THURSDAY 18 OCT 2018 3:43 PM


At True Fit, data and experience come first. Ben Mercer, the company’s former VP for the UK, Ireland and the Nordics, talks about brand positioning, working with retail partners and making a difference to the world of fashion e-commerce

What is True Fit’s brand positioning?
True Fit was founded in 2010 and we were founded to solve two challenges. From a customer perspective, we wanted to enable customers to find clothes that they’d love and that they’d keep. From a retailer’s point of view, the biggest challenge those guys have is 40% of products that are bought online are returned. That’s a huge amount of prouducts that are returned. There’s a lot of costs that go into that. And the number one issue is around fit; customers will buy products and they just will return them.

What kinds of data does True Fit collect?
We really want to enable retailers to get access to our rich data platform that we have to enrich customer experiences, drive repeat purchase, increase customer lifestyle. But more importantly reduce that massive returns burden that retailers have.

We take three data sources to try and solve that challenge. The first one is what customers have bought and what they’ve returned across different sites. What we also take is product garment data, things like size guides, line charts. From that what we can then do is see what products customers bought, keep and return. It’s not just about fit, it’s all about personalising that experience for customers and helping them discover new things they might not have tried before.

How does True Fit work with its partnering businesses?
With the amount of users we have across the world we have millions of users who use the True Fit widget and interact with it on a regular basis. We can kind of point to those retailers and then for them it’s around what are the challenges in the business? Is it a conversion rate challenge? Is it a returns rate challenge? Then we really focus on what we can do to help solve those challenges and, more importantly for a customer, be able to provide richer experiences to allow them to find what they love and keep it.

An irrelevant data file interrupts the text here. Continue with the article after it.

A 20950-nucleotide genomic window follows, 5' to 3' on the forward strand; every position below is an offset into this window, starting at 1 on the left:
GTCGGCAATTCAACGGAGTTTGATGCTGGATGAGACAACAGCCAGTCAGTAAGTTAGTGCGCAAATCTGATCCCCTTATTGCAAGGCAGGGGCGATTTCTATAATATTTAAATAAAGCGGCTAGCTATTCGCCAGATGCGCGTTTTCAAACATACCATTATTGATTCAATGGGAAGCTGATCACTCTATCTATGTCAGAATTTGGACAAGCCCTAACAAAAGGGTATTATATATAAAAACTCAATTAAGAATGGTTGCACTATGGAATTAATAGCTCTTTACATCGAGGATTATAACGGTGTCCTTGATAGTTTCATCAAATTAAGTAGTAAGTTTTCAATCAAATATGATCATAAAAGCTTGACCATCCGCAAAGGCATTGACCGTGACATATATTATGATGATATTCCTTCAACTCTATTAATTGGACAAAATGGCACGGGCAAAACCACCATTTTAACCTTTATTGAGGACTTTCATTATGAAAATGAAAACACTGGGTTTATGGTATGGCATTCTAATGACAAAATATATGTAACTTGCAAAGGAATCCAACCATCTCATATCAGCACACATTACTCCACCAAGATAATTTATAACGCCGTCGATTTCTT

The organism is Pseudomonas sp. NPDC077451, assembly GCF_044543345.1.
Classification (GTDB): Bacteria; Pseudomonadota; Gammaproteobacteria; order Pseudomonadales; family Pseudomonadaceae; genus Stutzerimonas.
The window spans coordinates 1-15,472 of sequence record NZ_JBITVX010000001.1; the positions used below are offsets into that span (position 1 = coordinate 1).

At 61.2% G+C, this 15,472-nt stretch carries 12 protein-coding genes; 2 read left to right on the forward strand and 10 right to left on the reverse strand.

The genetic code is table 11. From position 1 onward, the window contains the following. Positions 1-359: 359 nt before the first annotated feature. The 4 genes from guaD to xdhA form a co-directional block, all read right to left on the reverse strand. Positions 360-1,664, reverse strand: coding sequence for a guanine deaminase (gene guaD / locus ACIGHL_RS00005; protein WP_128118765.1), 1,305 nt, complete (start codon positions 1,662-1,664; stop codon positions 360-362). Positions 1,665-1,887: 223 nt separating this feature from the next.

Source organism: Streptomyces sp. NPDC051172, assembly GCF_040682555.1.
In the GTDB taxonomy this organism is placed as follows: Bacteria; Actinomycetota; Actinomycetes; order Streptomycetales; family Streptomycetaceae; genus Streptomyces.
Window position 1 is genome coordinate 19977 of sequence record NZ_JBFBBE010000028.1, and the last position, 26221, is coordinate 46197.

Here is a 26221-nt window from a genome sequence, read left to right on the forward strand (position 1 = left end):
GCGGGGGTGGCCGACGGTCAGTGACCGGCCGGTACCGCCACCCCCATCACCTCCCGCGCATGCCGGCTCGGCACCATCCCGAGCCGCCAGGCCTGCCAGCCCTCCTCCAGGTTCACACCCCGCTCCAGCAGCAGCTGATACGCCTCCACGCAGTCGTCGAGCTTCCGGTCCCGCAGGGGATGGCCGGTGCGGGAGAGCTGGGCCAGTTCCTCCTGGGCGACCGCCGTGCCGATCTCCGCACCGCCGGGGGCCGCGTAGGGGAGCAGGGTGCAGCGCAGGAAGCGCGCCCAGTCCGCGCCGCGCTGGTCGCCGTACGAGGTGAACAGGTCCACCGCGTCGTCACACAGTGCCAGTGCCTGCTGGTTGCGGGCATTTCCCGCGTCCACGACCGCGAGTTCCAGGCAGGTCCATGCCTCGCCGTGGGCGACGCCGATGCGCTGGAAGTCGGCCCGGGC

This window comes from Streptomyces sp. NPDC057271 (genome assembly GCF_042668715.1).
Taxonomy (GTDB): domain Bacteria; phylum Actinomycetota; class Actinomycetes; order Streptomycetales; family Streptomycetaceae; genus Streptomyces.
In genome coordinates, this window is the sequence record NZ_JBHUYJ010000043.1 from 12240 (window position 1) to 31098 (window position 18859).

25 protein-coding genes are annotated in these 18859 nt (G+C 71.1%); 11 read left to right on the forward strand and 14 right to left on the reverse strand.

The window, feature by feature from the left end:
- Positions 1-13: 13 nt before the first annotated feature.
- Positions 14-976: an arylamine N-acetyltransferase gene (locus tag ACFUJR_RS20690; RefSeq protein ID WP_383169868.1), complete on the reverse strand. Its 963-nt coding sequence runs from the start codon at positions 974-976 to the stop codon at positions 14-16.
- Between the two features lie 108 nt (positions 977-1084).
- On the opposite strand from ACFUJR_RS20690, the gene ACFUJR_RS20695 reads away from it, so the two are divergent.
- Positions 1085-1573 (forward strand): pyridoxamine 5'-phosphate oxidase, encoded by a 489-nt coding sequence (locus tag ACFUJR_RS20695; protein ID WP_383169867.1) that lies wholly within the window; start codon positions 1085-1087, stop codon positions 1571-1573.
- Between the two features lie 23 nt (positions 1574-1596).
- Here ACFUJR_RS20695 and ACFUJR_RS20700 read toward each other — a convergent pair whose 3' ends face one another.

It’s really about personalising the experience. We start to understand and trust in that retailer’s experience –  that they know what customers like. That’s where we’re going with there personalisation vision. Either it works within the widget itself of we can provide data to retailers to be able to personalise the experience in any way they want to. We think it’s a bit of a game changer, because it’s going to enable retailers not just to personalise on their product description page, but across their entire estate.

Why is personalisation important for retailers in the fashion industry?
Personalisation is definitely the topic that’s been on point for the last couple of years and I think there’s always been a lot of challenges for retailers around how they personalise and the systems they have in the back-end. Some retailers we speak to have legacy back-end systems where data is very difficult to get into the customer experience. Because we have this shared data collective, it just means that we can truly understand the customer and we have data which retailers won’t necessarily be able to capture themselves. Then we personalise to the consumer so they can choose better and buy stuff they can keep.

How will True Fit evolve in the future?
Our core focus has always been on getting retailers signed up because they’ll always have different customers that won’t necessarily know about True Fit because they don’t shop on one of our customer’s websites. There’s always the shared common ground with retailers that returns are an issue. Being able to understand why people are returning and trying to enable customers to find stuff that they’ll keep is key. The challenge in universal.

We recently got $55m in funding which is pretty exciting. The next challenge is to expand beyond where we are at the moment. There are big plans to grow into the Asia-Pacific region to target places like China, Australia, Singapore and other leading global markets. And to just continue to make our data available for retailers to create rich experiences, whether it’s online or mobile or even to do things like in-store experiences; to be able to use our data to personalise through that.